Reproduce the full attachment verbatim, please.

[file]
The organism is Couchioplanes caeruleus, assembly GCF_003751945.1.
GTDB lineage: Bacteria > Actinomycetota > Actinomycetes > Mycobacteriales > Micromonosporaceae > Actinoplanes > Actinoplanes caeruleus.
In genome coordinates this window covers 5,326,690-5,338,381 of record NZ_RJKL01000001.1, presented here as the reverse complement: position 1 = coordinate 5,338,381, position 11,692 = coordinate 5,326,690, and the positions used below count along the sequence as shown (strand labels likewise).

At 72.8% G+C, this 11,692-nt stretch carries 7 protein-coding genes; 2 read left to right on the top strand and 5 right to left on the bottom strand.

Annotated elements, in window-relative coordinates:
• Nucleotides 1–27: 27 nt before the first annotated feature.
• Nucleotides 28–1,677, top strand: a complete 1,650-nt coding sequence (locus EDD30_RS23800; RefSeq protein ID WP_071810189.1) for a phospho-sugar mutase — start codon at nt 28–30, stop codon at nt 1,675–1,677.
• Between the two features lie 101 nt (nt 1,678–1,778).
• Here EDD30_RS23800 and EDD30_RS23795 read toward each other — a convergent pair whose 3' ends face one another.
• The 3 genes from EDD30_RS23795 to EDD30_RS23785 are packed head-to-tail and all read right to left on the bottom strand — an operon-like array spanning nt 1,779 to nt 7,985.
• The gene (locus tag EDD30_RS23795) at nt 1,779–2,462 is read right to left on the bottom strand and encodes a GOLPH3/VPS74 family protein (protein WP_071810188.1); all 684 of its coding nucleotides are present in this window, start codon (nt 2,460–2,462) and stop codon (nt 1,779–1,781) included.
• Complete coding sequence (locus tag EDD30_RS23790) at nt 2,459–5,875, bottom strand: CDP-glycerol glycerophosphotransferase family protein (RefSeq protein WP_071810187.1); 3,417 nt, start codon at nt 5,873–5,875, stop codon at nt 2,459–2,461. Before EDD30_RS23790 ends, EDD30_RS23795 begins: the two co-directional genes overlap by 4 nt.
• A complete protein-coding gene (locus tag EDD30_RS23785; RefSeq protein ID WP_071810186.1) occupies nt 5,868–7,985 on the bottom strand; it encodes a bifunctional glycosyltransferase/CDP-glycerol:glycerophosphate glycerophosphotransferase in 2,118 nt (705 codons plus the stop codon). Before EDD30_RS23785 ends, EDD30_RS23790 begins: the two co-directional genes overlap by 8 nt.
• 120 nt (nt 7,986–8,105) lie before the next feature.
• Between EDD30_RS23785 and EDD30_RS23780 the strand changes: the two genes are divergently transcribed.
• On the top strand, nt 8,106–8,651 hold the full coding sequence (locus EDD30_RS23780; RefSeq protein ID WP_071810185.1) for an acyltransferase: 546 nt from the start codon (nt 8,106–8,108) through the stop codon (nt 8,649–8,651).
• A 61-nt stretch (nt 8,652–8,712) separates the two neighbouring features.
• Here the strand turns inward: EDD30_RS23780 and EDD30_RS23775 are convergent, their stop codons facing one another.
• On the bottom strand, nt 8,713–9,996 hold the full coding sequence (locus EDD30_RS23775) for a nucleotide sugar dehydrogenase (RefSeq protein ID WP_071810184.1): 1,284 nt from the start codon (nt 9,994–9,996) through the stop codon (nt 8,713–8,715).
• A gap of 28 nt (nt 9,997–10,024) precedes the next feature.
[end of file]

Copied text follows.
The organism is Couchioplanes caeruleus, assembly GCF_003751945.1.
GTDB lineage: Bacteria > Actinomycetota > Actinomycetes > Mycobacteriales > Micromonosporaceae > Actinoplanes > Actinoplanes caeruleus.
In genome coordinates this window covers 5,326,690-5,338,381 of record NZ_RJKL01000001.1, presented here as the reverse complement: position 1 = coordinate 5,338,381, position 11,692 = coordinate 5,326,690, and the positions used below count along the sequence as shown (strand labels likewise).

At 72.8% G+C, this 11,692-nt stretch carries 7 protein-coding genes; 2 read left to right on the top strand and 5 right to left on the bottom strand.

Annotated elements, in window-relative coordinates:
• Nucleotides 1–27: 27 nt before the first annotated feature.
• Nucleotides 28–1,677, top strand: a complete 1,650-nt coding sequence (locus EDD30_RS23800; RefSeq protein ID WP_071810189.1) for a phospho-sugar mutase — start codon at nt 28–30, stop codon at nt 1,675–1,677.
• Between the two features lie 101 nt (nt 1,678–1,778).
• Here EDD30_RS23800 and EDD30_RS23795 read toward each other — a convergent pair whose 3' ends face one another.
• The 3 genes from EDD30_RS23795 to EDD30_RS23785 are packed head-to-tail and all read right to left on the bottom strand — an operon-like array spanning nt 1,779 to nt 7,985.
• The gene (locus tag EDD30_RS23795) at nt 1,779–2,462 is read right to left on the bottom strand and encodes a GOLPH3/VPS74 family protein (protein WP_071810188.1); all 684 of its coding nucleotides are present in this window, start codon (nt 2,460–2,462) and stop codon (nt 1,779–1,781) included.
• Complete coding sequence (locus tag EDD30_RS23790) at nt 2,459–5,875, bottom strand: CDP-glycerol glycerophosphotransferase family protein (RefSeq protein WP_071810187.1); 3,417 nt, start codon at nt 5,873–5,875, stop codon at nt 2,459–2,461. Before EDD30_RS23790 ends, EDD30_RS23795 begins: the two co-directional genes overlap by 4 nt.
• A complete protein-coding gene (locus tag EDD30_RS23785; RefSeq protein ID WP_071810186.1) occupies nt 5,868–7,985 on the bottom strand; it encodes a bifunctional glycosyltransferase/CDP-glycerol:glycerophosphate glycerophosphotransferase in 2,118 nt (705 codons plus the stop codon). Before EDD30_RS23785 ends, EDD30_RS23790 begins: the two co-directional genes overlap by 8 nt.
• 120 nt (nt 7,986–8,105) lie before the next feature.
• Between EDD30_RS23785 and EDD30_RS23780 the strand changes: the two genes are divergently transcribed.
• On the top strand, nt 8,106–8,651 hold the full coding sequence (locus EDD30_RS23780; RefSeq protein ID WP_071810185.1) for an acyltransferase: 546 nt from the start codon (nt 8,106–8,108) through the stop codon (nt 8,649–8,651).
• A 61-nt stretch (nt 8,652–8,712) separates the two neighbouring features.
• Here the strand turns inward: EDD30_RS23780 and EDD30_RS23775 are convergent, their stop codons facing one another.
• On the bottom strand, nt 8,713–9,996 hold the full coding sequence (locus EDD30_RS23775) for a nucleotide sugar dehydrogenase (RefSeq protein ID WP_071810184.1): 1,284 nt from the start codon (nt 9,994–9,996) through the stop codon (nt 8,713–8,715).
• A gap of 28 nt (nt 9,997–10,024) precedes the next feature.